For every high priest taken from among men is appointed for men in things pertaining to God, that he may offer both gifts and sacrifices for sins. 2 He can have compassion on those who are ignorant and going astray, since he himself is also subject to weakness. 3 Because of this he is required as for the people, so also for himself, to offer sacrifices for sins. 4 And no man takes this honor to himself, but he who is called by God, just as Aaron was.
5 So also Christ did not glorify Himself to become High Priest, but it was He who said to Him:
“You are My Son,
Today I have begotten You.”
6 As He also says in another place:
“You are a priest forever
According to the order of Melchizedek”;
7 who, in the days of His flesh, when He had offered up prayers and supplications, with vehement cries and tears to Him who was able to save Him from death, and was heard because of His godly fear, 8 though He was a Son, yet He learned obedience by the things which He suffered. 9 And having been perfected, He became the author of eternal salvation to all who obey Him . . .
Under the Old Covenant, the high priest was appointed to make intercession for the people. Only the high priest could enter into the Holy of Holies to place blood on the mercy seat, which sat atop the Ark of the Covenant. The Ark represented God’s presence, which is why entrance into the Holy of Holies was prohibited to all but the high priest, and then only once annually. It was no small thing to walk into God’s presence. Entering the Holy of Holies outside of the strict bounds that God established was a step toward certain death.
Accordingly, the high priest was aware of his shortcomings and required to make sacrifices for himself as well as for the people. Because of the fear associated with his role, he was well aware of his own weakness. Awareness of one’s own weakness helps a person to walk in compassion when considering the weakness of others.
It seems ironic, then, that religion seems to produce judgemental attitudes in people. This happens when we forget that high priests are not appointed by men. This includes self-appointment. Remember this the next time you feel tempted to condemn someone, including yourself. God has appointed Jesus as the perfect High Priest, and He does not condemn us.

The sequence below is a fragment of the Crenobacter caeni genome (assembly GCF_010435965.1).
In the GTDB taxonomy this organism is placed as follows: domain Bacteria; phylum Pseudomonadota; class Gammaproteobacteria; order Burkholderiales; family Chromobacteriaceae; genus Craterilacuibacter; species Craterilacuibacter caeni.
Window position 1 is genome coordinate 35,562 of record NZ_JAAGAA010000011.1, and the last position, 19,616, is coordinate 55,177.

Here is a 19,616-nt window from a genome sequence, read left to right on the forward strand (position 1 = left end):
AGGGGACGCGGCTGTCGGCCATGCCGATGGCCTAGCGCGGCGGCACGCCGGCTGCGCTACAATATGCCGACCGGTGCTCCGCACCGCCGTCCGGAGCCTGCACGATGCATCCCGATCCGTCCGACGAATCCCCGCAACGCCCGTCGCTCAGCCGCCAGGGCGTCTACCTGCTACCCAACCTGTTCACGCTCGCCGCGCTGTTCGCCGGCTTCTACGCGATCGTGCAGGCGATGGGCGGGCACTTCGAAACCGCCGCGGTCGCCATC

Notice that it was through obedience that Jesus was perfected. Philippians 2:8-9 tell us that it is because of His obedience unto death that God has highly exalted Him and given Him the name above every name. Jesus did what He did because He believed His Father, and He was perfected through His obedience. We are perfected the same way – through His obedience.
New Covenant obedience is the obedience of faith. Remember from Genesis 15:6 that Abram “believed in the Lord, and it was accounted unto him for righteousness.” Abram’s (Abraham) obedience was the obedience of believing God, not of doing things perfectly. We will never walk in perfect obedience of our own accord. But that is not where true obedience lies. It lies in faith in Christ and the more we grow in that truth, the more we will find ourselves getting everything else right as well.
Obedience to Christ is believing in Him for salvation and through that act, receiving credit for His perfection. In this process, He is the author of our salvation. You cannot author your salvation. You were never expected to. Don’t make the mistake of avoiding God because you know that you can’t be perfect. And don’t make the mistake of thinking that you can and therefore others should as well. Through God’s immeasurable grace, He credits all who believe with righteousness. Jesus is your perfection and the author of your salvation. By braving grace, you’ll do more right for God by accident than you ever could through effort.